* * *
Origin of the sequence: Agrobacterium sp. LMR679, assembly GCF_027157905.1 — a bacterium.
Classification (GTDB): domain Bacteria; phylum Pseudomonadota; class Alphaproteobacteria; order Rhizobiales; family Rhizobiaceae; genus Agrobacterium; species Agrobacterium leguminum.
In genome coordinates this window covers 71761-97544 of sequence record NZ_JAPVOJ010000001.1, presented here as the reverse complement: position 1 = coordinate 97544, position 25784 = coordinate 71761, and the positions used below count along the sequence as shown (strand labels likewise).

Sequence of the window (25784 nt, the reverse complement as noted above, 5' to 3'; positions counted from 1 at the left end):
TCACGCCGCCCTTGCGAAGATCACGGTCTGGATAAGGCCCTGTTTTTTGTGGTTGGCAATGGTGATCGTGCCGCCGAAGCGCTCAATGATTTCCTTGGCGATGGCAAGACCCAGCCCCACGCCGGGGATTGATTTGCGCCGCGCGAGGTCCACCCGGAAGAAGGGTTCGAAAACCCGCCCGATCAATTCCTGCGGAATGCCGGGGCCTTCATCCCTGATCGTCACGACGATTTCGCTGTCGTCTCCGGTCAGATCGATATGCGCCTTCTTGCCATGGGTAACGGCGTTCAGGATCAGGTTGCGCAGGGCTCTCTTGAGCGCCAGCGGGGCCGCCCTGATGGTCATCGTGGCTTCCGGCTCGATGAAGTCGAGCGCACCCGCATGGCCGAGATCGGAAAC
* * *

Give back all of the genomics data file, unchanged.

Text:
Origin of the sequence: Agrobacterium sp. LMR679, assembly GCF_027157905.1 — a bacterium.
Classification (GTDB): domain Bacteria; phylum Pseudomonadota; class Alphaproteobacteria; order Rhizobiales; family Rhizobiaceae; genus Agrobacterium; species Agrobacterium leguminum.
In genome coordinates this window covers 71761-97544 of sequence record NZ_JAPVOJ010000001.1, presented here as the reverse complement: position 1 = coordinate 97544, position 25784 = coordinate 71761, and the positions used below count along the sequence as shown (strand labels likewise).

Sequence of the window (25784 nt, the reverse complement as noted above, 5' to 3'; positions counted from 1 at the left end):
TCACGCCGCCCTTGCGAAGATCACGGTCTGGATAAGGCCCTGTTTTTTGTGGTTGGCAATGGTGATCGTGCCGCCGAAGCGCTCAATGATTTCCTTGGCGATGGCAAGACCCAGCCCCACGCCGGGGATTGATTTGCGCCGCGCGAGGTCCACCCGGAAGAAGGGTTCGAAAACCCGCCCGATCAATTCCTGCGGAATGCCGGGGCCTTCATCCCTGATCGTCACGACGATTTCGCTGTCGTCTCCGGTCAGATCGATATGCGCCTTCTTGCCATGGGTAACGGCGTTCAGGATCAGGTTGCGCAGGGCTCTCTTGAGCGCCAGCGGGGCCGCCCTGATGGTCATCGTGGCTTCCGGCTCGATGAAGTCGAGCGCACCCGCATGGCCGAGATCGGAAAC